The debate over whether camera lens filters are great tools for improving your photographic results seems to have no end.
Some photographers will rarely recommend that you use a filter on your lens, saying such filters cause more problems than they solve. Others will say that camera lens filters are mostly harmless, providing just enough benefits to justify their use in the right situations. Still others say filters are great tools when used in the proper manner and in the proper situations.
A variety of camera lens filters are available, depending on the task you need to achieve. Use these tips to make the most of camera lens filters and troubleshoot any problems.
- Some of the different types of filters you can use include: Polarizing filters for reducing glare, neutral density filters for extending exposure time, UV filters for improving clarity (with film cameras), and warming filters and cooling filters, both of which change white balance.
- When using a polarizing filter, you can change the direction and angle of your camera to increase or decrease the effect of the filter. So if you're struggling with a particular filter overwhelming your results, try changing the angle of the camera to the subject.
- If you find yourself with blurry photos when using a filter, you can try a couple of things. Most of the time, camera shake is causing the blurry photos, because the filter cuts down on the amount of light hitting the image sensor so much that the camera must reduce the shutter speed. It can be especially difficult to shoot fast action scenes when using a filter. Try using a tripod to keep the camera still and avoid camera shake. In addition, make sure that the lens filter is free of dust and smudges, which could cause blurry images.
- Using polarizing filters with a wide angle lens can cause problems with uneven coloring. If you are using a wide angle lens and shooting a photo with a lot of sky in the frame, you’ll have a greater chance of noticing this uneven coloring problem. You’ll have to remove the filter or use a weaker filter if you notice this problem.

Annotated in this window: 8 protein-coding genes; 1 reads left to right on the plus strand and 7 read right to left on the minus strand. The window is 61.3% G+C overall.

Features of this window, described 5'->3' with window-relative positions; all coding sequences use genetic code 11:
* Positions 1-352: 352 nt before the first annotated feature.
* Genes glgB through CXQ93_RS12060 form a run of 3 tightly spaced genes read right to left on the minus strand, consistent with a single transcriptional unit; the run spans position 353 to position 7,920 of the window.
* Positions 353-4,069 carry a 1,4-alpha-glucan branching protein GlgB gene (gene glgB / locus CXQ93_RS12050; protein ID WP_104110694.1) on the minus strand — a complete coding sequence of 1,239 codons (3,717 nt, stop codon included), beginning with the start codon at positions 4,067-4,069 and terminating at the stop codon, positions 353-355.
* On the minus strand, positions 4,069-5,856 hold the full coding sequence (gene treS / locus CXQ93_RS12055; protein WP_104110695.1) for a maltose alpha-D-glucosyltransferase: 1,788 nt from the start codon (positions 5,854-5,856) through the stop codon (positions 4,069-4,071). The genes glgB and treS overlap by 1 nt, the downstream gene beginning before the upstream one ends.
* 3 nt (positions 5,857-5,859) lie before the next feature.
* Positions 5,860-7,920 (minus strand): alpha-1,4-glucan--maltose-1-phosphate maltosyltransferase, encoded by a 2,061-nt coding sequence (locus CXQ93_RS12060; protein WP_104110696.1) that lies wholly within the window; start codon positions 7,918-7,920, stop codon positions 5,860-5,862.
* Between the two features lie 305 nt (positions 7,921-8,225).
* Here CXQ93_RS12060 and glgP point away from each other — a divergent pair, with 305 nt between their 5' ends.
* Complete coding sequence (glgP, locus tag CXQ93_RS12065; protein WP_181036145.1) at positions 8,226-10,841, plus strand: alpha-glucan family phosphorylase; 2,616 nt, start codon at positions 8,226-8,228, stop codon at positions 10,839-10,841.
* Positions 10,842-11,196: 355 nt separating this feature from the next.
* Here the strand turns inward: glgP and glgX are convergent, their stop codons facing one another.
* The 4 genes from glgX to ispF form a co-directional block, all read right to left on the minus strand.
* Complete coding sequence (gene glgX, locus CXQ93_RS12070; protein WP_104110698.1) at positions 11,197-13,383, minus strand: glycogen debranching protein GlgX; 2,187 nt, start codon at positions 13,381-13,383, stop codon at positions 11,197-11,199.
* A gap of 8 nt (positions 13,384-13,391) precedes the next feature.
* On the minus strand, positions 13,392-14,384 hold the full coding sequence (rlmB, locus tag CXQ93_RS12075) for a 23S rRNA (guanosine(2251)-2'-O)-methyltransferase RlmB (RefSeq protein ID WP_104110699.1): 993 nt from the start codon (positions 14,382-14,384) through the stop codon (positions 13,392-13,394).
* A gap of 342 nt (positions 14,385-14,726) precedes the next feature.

- The benefit of using an ultraviolet filter with a digital camera is a subject that's sure to cause an argument among experienced photographers. Because the image sensors in digital cameras aren’t as sensitive as film, digital cameras aren’t affected by UV problems. However, some digital photographers still choose to use the UV filters because they provide protection for the lens from scratches. You then can replace the UV filter if it becomes damaged, rather than undertaking the expense of replacing the lens.
- Use some care when attaching a filter to the threads on the lens. Don’t force the filter onto the threads. Make sure the threads are lined up before attempting to attach the filter.
- Try to avoid touching the glass on the filter, as it’s easy to leave fingerprints on the filters. The filter may attract lint or dust as well, and all such materials may appear on your photographs. Clean the filter as you’d clean the surface of a lens with a dry, clean microfiber cloth.
- Avoid leaving the filter in direct sunlight or exposing it to high temperatures, as the heat could cause damage to the filter, leaving it unusable.
- Some photographers choose to make use of lens filters sparingly, because of various problems. A common problem includes flares that appear on your image. You also may notice vignetting problems whenever you’re using the lens filter with a wide-angle lens. These problems are exaggerated when you’re using a poor quality lens filter. One way to spot a high quality lens filter is to find one that is made of optical glass.
- If you stack filters, which means using more than one filter at a time, you’re going to see any impurities in the filters become magnified and noticeable in your final image. Don’t stack your camera lens filters unless you’re using the highest quality of filters that are available.